Cats prefer early evening and morning hours for hunting and exploring, but the great outside welcomes kitties with lots of risk. If your cats are outside cats, there are things you can do to minimize their risk of injury or disease. Before you let your cat outside to roam, weigh the risks.
Should I Let My Cat Outside at Night?
Cats are predator animals who like to hunt at night. There are other night time predators out and about as well. Nighttime roaming has its risks like:
- Other predators include coyotes, snakes, owls, and cougars
- Skunks, porcupines, and raccoons. Skunks will spray if threatened. Porcupines and raccoons have sharp claws and teeth that can seriously injure your cat if they tangle. Plus, many wild mammals carry diseases that can easily be transmitted to your pet.
- Sniffing animal droppings—there could be any number of parasites in animal feces. A good whiff from your cat and larvae or bacteria could enter through their nasal passages.
- Eating their prey—we may be pleased when kitty kills a mouse or vole. Those mammals are carrying diseases and parasites that can cause serious illness, even death for your cat. When your cat comes back into the house, it may bring infection to other pets and even humans.
Make sure cat collars are detachable in case the kitty gets caught in a branch or fence.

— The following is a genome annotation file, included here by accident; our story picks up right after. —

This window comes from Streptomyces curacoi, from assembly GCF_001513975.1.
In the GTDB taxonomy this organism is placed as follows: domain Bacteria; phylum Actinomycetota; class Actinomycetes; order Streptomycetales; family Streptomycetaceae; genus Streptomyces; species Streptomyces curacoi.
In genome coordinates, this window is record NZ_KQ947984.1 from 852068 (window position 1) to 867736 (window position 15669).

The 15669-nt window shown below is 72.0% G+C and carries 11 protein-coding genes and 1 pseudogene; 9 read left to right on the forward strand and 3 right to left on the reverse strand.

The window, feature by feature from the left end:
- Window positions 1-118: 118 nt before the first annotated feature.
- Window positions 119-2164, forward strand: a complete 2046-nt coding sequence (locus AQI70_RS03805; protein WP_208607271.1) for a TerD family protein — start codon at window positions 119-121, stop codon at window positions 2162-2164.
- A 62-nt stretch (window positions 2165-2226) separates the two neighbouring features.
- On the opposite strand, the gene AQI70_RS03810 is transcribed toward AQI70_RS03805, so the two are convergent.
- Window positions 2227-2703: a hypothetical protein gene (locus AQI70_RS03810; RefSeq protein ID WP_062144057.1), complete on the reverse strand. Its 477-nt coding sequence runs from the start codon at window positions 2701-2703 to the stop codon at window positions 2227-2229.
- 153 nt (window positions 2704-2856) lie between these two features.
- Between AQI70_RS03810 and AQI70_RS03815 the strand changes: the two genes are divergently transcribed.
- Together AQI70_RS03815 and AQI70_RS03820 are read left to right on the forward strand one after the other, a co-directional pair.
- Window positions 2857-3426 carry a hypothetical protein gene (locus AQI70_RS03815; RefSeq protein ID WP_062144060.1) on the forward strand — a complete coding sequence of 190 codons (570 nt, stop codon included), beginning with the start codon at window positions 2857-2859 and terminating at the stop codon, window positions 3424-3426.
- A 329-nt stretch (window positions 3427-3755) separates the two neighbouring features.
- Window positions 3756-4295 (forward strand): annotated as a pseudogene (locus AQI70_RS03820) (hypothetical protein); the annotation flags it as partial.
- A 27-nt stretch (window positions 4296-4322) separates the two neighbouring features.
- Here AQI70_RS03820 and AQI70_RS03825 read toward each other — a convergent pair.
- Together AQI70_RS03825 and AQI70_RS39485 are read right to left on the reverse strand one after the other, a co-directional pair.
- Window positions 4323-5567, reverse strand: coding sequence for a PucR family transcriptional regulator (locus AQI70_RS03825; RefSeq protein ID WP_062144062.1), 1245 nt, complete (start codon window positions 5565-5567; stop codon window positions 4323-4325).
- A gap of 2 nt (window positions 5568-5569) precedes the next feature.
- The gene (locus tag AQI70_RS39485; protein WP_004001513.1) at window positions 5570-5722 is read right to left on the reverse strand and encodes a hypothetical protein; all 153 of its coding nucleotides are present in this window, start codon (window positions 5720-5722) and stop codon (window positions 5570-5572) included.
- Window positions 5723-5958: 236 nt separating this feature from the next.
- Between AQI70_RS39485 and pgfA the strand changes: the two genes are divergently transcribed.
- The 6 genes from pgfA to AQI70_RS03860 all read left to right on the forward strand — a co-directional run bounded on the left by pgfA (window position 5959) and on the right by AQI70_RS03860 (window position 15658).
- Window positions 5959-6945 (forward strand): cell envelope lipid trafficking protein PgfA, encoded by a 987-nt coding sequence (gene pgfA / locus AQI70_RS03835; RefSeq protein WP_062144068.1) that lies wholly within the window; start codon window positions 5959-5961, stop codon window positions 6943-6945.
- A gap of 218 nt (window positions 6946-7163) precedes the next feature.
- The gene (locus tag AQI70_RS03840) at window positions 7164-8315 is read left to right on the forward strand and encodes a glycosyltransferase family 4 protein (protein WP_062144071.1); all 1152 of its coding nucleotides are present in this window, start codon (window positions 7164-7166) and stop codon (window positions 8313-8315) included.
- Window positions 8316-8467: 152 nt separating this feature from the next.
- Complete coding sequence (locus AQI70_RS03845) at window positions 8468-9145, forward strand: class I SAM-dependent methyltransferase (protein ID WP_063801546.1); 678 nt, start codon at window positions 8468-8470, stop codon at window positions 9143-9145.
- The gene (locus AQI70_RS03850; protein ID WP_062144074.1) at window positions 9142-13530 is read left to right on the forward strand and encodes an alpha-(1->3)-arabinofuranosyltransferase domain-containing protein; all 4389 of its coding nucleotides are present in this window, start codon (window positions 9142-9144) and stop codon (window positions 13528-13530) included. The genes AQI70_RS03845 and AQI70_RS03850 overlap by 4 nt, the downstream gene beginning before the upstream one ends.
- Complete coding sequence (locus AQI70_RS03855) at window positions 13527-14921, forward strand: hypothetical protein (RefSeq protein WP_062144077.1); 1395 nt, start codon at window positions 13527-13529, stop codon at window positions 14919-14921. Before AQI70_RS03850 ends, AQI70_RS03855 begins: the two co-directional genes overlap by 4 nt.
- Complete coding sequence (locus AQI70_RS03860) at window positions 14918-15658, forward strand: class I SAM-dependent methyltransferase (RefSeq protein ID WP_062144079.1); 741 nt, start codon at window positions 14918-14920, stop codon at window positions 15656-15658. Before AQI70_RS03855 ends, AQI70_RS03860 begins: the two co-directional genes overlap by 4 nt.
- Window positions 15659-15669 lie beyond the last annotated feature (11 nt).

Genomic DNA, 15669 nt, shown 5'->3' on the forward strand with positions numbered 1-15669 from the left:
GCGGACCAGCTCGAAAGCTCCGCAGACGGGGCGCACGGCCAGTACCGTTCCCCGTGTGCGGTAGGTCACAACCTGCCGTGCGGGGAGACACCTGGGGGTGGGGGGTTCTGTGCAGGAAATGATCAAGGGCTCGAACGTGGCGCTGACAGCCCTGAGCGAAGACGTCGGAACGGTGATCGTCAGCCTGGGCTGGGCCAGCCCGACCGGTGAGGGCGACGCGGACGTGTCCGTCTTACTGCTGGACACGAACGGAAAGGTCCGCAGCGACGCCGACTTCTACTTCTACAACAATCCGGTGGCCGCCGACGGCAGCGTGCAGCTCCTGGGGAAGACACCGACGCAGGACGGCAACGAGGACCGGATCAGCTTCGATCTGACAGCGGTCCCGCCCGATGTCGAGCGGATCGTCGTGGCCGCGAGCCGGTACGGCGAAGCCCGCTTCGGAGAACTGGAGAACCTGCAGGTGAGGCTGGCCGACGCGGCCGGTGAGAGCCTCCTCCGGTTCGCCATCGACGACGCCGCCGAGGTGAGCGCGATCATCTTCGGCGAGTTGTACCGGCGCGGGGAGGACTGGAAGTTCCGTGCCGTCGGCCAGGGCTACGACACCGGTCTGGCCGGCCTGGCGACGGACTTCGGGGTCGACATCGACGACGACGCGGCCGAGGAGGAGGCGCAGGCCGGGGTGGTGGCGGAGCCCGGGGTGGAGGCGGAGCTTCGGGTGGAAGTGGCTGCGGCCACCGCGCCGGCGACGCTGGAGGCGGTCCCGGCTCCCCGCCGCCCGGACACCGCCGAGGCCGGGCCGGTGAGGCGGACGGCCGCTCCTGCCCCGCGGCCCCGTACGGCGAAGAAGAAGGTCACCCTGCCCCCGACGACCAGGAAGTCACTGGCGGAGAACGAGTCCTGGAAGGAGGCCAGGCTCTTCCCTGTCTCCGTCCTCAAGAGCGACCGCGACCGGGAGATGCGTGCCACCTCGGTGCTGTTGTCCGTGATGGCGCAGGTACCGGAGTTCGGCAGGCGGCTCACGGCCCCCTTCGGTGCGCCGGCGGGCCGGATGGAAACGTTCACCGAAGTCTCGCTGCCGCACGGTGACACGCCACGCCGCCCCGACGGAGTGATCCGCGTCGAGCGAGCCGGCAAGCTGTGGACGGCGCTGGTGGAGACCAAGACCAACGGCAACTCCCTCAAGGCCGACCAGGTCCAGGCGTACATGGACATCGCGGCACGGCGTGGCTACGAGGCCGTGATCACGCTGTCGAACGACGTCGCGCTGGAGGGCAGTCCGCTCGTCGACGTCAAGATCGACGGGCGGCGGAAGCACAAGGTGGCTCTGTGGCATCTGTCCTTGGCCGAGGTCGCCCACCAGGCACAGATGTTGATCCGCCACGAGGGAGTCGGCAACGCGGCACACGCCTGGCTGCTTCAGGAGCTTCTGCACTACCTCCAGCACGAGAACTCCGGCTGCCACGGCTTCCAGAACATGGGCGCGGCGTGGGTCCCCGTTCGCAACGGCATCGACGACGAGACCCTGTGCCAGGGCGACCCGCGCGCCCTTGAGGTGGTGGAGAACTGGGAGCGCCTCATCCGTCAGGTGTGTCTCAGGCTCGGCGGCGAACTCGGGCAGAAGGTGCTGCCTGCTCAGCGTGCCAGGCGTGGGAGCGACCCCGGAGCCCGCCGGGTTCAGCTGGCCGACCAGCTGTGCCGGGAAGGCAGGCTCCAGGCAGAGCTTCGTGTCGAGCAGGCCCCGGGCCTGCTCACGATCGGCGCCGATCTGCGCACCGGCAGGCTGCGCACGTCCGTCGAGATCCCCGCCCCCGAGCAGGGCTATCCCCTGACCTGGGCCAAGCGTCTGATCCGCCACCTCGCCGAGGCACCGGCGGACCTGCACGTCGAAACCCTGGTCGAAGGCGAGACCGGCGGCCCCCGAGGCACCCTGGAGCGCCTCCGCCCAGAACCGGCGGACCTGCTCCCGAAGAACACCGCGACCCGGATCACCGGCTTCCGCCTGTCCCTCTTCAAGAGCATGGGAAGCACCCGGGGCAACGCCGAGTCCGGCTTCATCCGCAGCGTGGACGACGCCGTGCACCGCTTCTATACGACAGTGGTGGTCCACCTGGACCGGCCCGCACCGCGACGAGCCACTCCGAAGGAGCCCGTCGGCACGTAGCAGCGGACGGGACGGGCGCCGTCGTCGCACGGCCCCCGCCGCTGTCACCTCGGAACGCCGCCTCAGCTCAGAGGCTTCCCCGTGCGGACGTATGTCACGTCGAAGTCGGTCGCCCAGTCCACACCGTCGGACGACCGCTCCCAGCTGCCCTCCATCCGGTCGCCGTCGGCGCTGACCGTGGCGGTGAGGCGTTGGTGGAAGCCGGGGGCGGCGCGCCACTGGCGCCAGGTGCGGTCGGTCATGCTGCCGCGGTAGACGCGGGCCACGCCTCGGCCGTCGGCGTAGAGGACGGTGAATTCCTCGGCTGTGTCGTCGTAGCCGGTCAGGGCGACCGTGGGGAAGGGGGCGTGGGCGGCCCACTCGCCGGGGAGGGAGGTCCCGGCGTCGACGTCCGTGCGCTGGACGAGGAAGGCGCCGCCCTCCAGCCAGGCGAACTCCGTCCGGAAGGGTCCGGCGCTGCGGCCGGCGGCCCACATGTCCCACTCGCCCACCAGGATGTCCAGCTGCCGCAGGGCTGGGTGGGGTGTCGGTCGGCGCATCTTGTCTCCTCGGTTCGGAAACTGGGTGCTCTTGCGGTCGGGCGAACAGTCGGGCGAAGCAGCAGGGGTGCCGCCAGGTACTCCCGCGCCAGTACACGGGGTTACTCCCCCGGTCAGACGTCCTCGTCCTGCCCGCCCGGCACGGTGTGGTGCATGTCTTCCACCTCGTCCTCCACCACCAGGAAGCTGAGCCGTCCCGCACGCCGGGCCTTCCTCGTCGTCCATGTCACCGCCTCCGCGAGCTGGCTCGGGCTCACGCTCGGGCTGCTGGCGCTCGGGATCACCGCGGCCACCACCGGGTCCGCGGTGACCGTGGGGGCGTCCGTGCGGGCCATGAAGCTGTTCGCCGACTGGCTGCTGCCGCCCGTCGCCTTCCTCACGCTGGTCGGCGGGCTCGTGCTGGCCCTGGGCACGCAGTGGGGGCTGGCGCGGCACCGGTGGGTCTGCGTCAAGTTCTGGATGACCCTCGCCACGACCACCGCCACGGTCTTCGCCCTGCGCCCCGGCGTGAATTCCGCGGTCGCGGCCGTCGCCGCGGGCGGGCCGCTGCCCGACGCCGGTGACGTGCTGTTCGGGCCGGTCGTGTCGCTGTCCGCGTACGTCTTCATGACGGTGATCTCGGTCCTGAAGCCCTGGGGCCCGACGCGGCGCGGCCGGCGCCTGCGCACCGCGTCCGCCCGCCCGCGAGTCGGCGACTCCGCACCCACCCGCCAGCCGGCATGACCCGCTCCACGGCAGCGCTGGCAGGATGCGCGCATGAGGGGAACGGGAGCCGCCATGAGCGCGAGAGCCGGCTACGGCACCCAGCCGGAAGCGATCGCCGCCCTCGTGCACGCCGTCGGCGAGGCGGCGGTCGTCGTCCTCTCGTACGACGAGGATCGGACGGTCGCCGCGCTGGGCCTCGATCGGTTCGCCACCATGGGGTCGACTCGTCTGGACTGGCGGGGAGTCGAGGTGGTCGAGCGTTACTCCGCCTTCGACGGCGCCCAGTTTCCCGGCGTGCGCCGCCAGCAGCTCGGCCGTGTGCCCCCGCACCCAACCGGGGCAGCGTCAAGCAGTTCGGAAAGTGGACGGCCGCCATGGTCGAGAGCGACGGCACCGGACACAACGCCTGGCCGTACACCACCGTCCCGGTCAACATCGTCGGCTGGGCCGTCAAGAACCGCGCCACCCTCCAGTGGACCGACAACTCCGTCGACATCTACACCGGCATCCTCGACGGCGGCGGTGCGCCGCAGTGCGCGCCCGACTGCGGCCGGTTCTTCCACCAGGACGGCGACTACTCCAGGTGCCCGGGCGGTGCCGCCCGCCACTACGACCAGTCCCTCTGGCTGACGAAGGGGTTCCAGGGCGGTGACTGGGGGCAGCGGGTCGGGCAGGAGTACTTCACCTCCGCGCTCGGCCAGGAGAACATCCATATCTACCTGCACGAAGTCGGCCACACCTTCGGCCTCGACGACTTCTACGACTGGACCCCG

Why Has My Cat Started Staying Outside All Night?
Cats are most active in the early morning and evening hours. They are predators, and nighttime hunting is good hunting. They may also be on the prowl for a mate or ready to brawl in a territorial dispute. Once your cat has had a taste of being out at night, you might not be able to keep him inside. Cats can be extremely annoying when they want something, and you may not want to put up with their complaining.
Where Do Outdoor Cats Sleep?
Cats want to feel secure, so they look for places that provide shelter and make good hiding spots like:
- Under steps
- Crawl spaces
- Under vehicles
My Cat is Spending More Time Outside. How Can I Keep My Pet Safe?
If your cat loves spending time outside, there are a few ways you can give him or her a little extra protection for their prowling time:
- Cat doors make it possible for kitties to escape bad weather and larger predators.
- Keep vaccinations and preventives up to date. Tick and flea medications, along with regularly scheduled vaccinations, can help to protect your cat from catastrophic disease.
- Regular wellness checks are also important for outside cats. Wounds and scratches could be entryways for infection.
Cautionary Cat Tales–If You Can, Keep Your Cat Indoors.
The cushy comfort of your home is the best place for your cat. Cat’s that roam outside get into all kinds of trouble and may eat and drink poisonous or disease-infected substances. They are at great risk for injury from predators and fights. They can step on, roll in, and get caught in all the wrong things that put their health and wellbeing in jeopardy.
Contact Us With Your Pet Care Questions
At Long Animal Hospital and Emergency Center, we’re here to help you and your pet family stay well and happy. Schedule an appointment for a wellness examination and to talk more about outdoor cat safety. In an emergency, call us right away at (704) 523-2996.